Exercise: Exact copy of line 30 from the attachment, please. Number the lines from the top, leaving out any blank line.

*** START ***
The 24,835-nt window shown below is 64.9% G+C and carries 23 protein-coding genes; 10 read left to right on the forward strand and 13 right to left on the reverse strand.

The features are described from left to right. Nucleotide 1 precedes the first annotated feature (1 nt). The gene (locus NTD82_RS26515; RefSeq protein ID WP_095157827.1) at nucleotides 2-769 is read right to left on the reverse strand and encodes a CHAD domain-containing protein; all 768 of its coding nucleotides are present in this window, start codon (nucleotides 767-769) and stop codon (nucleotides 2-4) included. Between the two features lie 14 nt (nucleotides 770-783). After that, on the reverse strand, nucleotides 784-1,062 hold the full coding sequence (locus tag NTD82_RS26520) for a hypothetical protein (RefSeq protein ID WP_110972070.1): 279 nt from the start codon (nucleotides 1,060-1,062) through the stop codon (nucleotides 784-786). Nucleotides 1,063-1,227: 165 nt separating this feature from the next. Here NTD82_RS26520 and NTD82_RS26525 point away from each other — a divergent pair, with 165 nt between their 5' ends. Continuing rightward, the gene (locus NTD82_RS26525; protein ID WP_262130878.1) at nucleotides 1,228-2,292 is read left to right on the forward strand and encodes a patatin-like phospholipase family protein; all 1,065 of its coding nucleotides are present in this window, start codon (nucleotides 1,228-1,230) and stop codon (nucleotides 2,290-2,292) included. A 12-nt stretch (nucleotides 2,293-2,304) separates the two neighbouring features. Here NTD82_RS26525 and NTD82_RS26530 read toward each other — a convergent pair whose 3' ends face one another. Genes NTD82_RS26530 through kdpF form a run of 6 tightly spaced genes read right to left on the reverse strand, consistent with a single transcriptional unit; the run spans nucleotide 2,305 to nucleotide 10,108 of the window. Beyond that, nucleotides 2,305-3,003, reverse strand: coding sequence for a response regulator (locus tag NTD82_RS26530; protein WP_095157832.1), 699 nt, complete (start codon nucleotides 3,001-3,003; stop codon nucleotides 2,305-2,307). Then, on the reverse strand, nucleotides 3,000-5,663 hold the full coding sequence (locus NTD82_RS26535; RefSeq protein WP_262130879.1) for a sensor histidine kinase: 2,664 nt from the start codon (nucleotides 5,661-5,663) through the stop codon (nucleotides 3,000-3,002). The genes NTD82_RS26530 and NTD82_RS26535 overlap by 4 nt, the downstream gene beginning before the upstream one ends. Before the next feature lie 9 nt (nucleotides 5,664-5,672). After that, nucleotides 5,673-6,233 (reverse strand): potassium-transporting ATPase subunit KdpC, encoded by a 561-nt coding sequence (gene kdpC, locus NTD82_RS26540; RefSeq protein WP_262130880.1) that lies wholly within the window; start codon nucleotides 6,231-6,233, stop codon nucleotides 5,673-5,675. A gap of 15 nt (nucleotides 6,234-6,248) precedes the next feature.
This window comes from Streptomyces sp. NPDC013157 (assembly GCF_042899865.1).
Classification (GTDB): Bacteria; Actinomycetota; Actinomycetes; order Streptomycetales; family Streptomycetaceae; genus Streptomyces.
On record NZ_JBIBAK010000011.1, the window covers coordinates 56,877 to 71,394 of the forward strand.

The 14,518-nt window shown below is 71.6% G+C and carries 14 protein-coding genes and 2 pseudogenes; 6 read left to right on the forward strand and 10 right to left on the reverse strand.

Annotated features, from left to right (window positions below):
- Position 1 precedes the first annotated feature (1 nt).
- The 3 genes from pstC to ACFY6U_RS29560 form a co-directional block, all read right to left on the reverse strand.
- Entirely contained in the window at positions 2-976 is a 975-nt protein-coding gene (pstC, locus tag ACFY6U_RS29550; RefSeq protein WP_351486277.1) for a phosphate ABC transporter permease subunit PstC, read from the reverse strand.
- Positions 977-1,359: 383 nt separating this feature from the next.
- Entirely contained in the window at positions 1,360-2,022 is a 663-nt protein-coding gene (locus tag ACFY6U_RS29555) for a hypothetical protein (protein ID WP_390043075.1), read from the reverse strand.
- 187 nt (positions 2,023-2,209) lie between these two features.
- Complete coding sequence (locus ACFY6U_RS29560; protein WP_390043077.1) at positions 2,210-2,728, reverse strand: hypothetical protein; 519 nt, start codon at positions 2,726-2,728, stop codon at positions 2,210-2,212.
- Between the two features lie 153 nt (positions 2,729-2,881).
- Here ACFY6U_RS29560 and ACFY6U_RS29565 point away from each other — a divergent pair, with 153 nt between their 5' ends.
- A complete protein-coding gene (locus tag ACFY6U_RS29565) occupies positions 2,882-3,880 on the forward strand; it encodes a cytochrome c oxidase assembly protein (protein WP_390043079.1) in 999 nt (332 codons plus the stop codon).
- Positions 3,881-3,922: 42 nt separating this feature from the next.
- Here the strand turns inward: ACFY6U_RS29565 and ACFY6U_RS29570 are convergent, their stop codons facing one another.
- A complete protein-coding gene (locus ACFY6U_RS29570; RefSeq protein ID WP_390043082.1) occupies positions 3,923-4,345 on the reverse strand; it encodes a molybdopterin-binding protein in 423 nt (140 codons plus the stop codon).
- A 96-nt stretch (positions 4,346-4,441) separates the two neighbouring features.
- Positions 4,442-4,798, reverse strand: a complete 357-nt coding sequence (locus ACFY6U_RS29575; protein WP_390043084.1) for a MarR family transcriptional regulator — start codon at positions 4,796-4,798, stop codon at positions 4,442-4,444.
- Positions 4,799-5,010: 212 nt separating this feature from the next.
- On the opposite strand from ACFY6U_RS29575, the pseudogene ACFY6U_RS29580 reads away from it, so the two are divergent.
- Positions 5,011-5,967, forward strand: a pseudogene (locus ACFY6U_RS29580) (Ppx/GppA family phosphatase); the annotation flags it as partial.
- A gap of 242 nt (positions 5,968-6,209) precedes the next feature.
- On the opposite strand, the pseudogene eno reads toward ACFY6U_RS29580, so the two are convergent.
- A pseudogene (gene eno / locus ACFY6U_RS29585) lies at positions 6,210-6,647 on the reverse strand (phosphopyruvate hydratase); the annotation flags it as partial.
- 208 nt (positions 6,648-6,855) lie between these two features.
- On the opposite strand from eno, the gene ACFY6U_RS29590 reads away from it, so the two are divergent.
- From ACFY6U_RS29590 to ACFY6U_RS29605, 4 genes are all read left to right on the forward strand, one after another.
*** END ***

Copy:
- On the opposite strand from eno, the gene ACFY6U_RS29590 reads away from it, so the two are divergent.